The bee population of central London has more than doubled in four years, from 1,618 registered colonies in 2008 to 3,337 today, according to the London Beekeepers Association (LBKA). That organisation has now said that we might have too many bees, contrary to the usual messages of apian doom.
InMidtown — a group promoting business in the Holborn, Bloomsbury and St Giles area — is one of the key players in this superaddition. According to the BBC, it has prompted a 40% rise in London honey production in the past year, by encouraging businesses to set up rooftop colonies. This contrasts with the situation across England and Wales for the same period, which has seen a 50% reduction on an average year.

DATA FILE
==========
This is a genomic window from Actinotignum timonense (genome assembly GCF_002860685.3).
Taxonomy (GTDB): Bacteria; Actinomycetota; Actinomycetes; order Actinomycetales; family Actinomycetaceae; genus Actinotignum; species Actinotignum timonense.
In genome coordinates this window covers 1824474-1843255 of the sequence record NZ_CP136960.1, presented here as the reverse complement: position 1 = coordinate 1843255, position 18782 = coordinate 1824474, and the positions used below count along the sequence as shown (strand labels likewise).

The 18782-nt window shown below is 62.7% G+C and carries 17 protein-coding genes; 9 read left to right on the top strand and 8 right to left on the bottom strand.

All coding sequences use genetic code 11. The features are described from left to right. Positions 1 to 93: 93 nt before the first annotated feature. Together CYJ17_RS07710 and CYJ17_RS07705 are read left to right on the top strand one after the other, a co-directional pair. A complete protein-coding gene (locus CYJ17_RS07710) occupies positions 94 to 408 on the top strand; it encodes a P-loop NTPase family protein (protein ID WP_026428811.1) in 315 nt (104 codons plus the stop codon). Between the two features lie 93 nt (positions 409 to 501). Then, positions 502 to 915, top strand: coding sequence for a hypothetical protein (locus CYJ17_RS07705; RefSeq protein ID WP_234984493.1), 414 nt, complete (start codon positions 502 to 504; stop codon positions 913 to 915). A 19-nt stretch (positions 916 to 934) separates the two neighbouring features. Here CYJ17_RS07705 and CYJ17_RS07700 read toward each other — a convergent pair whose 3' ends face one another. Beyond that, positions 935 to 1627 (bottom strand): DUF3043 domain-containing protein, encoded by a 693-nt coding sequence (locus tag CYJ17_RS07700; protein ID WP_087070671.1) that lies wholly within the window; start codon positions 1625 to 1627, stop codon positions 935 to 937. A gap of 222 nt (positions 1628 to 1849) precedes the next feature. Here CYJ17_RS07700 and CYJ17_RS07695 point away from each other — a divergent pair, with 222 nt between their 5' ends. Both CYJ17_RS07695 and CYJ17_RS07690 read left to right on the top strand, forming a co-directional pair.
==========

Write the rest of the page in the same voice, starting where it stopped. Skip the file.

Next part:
Surely the boost in London numbers has to be a good thing, right? Well, it depends who you talk to.
London Wildlife Trust approves of the development, saying it is really encouraged by InMidtown's scheme. But LBKA are less sure, dismissing the project as "bee bling", and emphasising that increased foliage is what's really needed. "We may have too many bees in London," says LBKA secretary Angela Woods. "We are consulting environmental organisations and academics to look at ways to get credible data to find out what's really happening."
And that's the crux of it. As yet, there's no actual data to support the "too many bees" position, and this remains (no doubt well-informed) speculation on the part of LBKA. We'd appreciate any insights from beekeepers in the comments.
Image by SabineTheole in the Londonist Flickr pool.